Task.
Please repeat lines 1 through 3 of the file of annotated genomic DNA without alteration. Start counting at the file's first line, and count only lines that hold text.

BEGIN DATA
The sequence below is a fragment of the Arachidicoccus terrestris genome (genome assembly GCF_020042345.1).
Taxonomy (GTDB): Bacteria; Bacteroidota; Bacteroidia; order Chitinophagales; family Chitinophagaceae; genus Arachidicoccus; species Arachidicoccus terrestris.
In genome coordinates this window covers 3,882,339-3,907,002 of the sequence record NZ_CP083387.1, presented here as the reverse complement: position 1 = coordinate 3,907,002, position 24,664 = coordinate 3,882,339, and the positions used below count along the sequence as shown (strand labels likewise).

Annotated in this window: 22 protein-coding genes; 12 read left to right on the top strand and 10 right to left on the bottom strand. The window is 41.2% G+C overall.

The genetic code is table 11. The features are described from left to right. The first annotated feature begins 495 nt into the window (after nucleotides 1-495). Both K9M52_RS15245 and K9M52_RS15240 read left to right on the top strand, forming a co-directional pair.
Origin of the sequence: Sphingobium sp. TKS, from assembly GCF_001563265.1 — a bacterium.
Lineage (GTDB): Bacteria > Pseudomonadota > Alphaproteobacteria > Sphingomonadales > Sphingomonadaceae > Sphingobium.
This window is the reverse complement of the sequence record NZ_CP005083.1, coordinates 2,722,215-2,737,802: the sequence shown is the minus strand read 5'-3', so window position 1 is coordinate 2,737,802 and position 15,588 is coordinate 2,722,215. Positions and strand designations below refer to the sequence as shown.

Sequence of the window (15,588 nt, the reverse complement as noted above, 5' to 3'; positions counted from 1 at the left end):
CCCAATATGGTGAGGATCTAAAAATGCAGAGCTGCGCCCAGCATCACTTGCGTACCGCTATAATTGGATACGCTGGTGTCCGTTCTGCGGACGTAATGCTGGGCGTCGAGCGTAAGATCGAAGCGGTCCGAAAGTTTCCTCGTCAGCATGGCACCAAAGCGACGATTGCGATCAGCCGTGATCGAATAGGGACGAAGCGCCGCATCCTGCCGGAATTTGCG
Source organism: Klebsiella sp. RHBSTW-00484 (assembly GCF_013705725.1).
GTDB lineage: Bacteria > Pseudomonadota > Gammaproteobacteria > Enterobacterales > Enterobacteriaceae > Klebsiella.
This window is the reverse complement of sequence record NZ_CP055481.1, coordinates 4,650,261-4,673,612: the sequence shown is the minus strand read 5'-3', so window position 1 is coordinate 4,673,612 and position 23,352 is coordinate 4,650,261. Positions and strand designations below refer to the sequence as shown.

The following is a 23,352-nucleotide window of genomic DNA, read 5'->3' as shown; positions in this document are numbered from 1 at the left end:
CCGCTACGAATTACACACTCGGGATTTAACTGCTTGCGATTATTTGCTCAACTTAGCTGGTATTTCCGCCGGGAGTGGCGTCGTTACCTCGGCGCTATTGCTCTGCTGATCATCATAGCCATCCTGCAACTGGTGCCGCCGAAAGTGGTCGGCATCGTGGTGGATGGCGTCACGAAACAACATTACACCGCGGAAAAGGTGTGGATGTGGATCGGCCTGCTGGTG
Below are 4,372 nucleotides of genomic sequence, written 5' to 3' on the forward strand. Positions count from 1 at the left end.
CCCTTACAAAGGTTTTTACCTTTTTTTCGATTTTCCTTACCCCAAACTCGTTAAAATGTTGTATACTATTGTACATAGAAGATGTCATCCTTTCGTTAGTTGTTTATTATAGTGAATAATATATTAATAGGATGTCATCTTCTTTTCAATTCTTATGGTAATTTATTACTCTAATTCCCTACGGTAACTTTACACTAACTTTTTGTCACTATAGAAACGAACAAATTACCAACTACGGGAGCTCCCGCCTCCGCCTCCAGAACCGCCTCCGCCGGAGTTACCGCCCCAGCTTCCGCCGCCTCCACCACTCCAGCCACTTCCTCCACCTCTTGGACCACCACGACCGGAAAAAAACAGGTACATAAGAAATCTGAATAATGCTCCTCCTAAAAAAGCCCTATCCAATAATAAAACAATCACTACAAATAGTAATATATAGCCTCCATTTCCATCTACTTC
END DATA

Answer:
The sequence below is a fragment of the Arachidicoccus terrestris genome (genome assembly GCF_020042345.1).
Taxonomy (GTDB): Bacteria; Bacteroidota; Bacteroidia; order Chitinophagales; family Chitinophagaceae; genus Arachidicoccus; species Arachidicoccus terrestris.
In genome coordinates this window covers 3,882,339-3,907,002 of the sequence record NZ_CP083387.1, presented here as the reverse complement: position 1 = coordinate 3,907,002, position 24,664 = coordinate 3,882,339, and the positions used below count along the sequence as shown (strand labels likewise).